The streets are alive with the sound of music: New app brings trees to life

Winners Alexander and Julian show off their app. Picture: SELBY STEWART

By SELBY STEWART

A team of Melbourne creatives have come up with an app that gives a musical voice to Melbourne’s 80,000 trees. 

The app, yet to be officially released, uses government data to provide each tree species with a unique sound, creating an interactive musical experience as you walk by.

App co-creator and Melbourne University postgraduate student Alexander Holland said Treeplayer highlighted the importance of trees in our cities, especially older trees that are often first to be removed by councils.

“Trees play a really important role in our cities, and more and more we are aware that our cities are ecosystems as much as any other ecosystem,” Mr Holland said.

“The app is a way you can listen to the diversity and richness of our urban forests that we have here in Melbourne, and also identitfy older trees which we have given a lower pitch and louder sound to make them stand out,” he said.

Treeplayer this month came runner-up in GovHack’s 2017 data competition, an annual competition across Australia and New Zealand where technology creatives have 46 hours to make use of government data and discover meaningful new ways of analyzing it.

Audio from a demo, a hypothetical stroll through Carlton Gardens.

According to Govhack’s website, the aim of the competition is to give innovators a chance to understand and manipulate data in ways that can benefit society.

Swinburne University PhD student and app co-creator Julian Rutten said the app was easy to use and, while in its infancy, it would be accessible for anyone wanting to experience the world around them in a new way.

“You just open the app, put it in your pocket, put in some headphones and you start walking around and the trees that are near you will start generating a unique sound based on their age and their species,” he said.

“It gives us an opportunity to create something in the digital world that you can feel in the real world so you can actually feel different within a space.

“The soundtrack changes depending on which routes you take and it allows you to have a little glimpse of the richness of this ecosystem in a real kind of bodily way, a day-to-day way,” he said.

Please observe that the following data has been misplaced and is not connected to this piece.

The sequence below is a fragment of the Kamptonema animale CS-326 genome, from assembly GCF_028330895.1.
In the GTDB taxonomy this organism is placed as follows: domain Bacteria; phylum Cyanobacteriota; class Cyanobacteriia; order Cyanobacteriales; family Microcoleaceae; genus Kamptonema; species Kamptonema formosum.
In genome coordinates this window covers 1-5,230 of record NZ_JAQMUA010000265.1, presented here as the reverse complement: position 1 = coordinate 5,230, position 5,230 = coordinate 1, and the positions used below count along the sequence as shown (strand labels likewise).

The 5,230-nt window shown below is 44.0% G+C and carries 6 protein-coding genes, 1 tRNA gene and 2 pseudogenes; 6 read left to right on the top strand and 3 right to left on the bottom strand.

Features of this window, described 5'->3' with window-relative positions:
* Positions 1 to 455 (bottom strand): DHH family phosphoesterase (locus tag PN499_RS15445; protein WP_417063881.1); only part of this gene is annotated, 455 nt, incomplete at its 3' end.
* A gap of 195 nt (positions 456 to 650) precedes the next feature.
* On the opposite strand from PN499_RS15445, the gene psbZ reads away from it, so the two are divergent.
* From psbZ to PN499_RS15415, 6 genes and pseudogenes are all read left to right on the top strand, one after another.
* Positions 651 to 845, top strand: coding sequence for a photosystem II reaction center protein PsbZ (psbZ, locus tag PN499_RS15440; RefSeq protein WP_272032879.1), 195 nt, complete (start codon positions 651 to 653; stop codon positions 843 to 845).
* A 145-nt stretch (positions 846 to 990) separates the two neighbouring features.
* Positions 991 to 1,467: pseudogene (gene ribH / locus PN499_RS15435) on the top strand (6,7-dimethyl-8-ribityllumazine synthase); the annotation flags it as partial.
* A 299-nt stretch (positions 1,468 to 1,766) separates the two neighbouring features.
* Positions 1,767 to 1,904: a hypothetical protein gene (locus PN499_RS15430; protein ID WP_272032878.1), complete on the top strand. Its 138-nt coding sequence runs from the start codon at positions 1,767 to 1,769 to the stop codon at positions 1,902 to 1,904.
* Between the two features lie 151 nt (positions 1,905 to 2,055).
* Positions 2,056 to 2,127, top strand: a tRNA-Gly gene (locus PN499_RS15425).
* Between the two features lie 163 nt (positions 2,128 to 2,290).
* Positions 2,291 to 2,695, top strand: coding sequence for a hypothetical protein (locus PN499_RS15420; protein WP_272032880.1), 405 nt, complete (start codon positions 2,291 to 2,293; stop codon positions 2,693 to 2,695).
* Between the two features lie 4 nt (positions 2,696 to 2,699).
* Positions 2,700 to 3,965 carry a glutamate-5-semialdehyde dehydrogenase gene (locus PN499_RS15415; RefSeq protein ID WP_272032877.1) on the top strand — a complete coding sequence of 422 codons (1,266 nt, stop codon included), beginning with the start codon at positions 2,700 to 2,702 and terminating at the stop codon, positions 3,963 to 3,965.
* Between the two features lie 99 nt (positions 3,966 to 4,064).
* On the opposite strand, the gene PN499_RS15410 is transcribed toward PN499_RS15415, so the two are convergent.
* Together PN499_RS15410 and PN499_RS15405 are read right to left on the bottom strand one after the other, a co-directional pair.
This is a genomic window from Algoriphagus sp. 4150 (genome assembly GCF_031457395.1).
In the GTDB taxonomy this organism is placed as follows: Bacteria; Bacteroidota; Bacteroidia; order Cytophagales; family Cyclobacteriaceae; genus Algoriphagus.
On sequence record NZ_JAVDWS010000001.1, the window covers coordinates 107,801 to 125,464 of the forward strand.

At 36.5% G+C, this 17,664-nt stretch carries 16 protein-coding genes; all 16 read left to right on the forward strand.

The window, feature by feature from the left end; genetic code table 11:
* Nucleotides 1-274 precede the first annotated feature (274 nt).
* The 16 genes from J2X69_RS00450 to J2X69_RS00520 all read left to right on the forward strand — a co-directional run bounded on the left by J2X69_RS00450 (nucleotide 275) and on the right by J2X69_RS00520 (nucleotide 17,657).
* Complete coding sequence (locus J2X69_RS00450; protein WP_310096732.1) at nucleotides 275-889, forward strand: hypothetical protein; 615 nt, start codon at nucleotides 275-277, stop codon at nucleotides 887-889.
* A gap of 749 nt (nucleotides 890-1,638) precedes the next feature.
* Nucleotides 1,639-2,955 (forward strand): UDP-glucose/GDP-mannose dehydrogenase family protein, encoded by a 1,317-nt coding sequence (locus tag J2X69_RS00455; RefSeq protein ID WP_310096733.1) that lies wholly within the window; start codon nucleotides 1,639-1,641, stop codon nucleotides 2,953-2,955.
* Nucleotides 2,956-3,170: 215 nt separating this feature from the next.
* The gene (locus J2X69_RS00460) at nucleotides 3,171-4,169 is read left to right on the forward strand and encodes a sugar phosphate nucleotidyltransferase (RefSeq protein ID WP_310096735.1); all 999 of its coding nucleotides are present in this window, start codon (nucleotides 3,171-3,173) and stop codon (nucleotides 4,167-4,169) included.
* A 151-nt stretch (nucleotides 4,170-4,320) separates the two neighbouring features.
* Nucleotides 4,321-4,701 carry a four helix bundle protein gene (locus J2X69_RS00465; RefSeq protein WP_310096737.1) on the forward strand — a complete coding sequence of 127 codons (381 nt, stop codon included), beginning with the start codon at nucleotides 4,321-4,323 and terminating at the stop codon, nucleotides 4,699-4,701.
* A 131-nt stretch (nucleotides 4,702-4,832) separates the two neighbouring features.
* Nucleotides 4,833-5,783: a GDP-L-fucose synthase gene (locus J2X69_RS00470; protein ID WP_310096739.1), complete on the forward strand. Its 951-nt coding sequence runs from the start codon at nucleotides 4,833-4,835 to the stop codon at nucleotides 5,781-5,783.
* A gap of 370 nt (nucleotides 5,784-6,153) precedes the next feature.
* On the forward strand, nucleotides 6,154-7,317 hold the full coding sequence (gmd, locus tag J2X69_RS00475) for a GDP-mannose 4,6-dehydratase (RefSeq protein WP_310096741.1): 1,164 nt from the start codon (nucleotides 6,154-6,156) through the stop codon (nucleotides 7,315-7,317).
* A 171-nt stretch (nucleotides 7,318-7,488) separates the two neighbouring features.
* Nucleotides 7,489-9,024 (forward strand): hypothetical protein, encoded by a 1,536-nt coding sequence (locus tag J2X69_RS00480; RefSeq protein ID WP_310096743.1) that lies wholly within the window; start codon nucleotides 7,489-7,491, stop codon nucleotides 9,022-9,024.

Port Phillip youth wildlife ambassador Gio Fitzpatrick said the app highlighted the need for governments, and citizens, to preserve old trees in urban environments.

Mr Fitzpatrick said old trees provided a more suitable habitat than younger ones and were often home for up to five different species of animal  because of their more developed hollows.

“Middle and older-aged trees … have grown to their full height, they … focus most of their resources into reproducing which means they flower much more prolifically every year, meaning it provides a much better habitat.

A screenshot of Treeplayer in use, showing the tree species in the vicinity and which ones are producing the sounds.

“Also, the deeper root systems of older trees mean that they are more resistant and less vulnerable to fluctuating weather cycles, which really highlights the importance of preserving them,” he said.

Mr Holland said the app was also centered around reconnecting the user with the environment and to allow everyone to take the time to appreciate their surroundings.

“A lot of the knowledge that you see on the internet is forced on you in that you click on it and it shows you what it is. I really feel there is a disconnect in your memory and of ownership in what you are discovering.

“Having these interactions through sound and slowing down your interactions so you have to slowly discover aspects of it really changes how we perceive and remember this data,” he said.

The unique sounds were created by the team on the GarageBand app and range from piano riffs and string instrumentals to more basic tones depending on the tree’s species and age.

Each tone lasts for a few seconds and creates a blend of sounds as you walk past trees with varying characteristics.

Mr Rutten said if a user were to stand next to an old eucalyptus tree down by the Yarra River, they would hear a loud, deep tone that stood out above the surrounding trees.

“It takes 400 to 500 years for a tree to function as a keystone member of its environment and offer these really unique habitats,” Mr Rutten said.

“So we asked ourselves – how can we as humans, who only live for 100 years at most, appreciate the age and importance of these trees and I guess that is what this is all about,” he said.

The team is hoping to receive funding to enlist the help of a full-time programmer in a bid to make the application as efficient as possible.

Treeplayer has been nominated for various national awards which will be announced this October in Brisbane.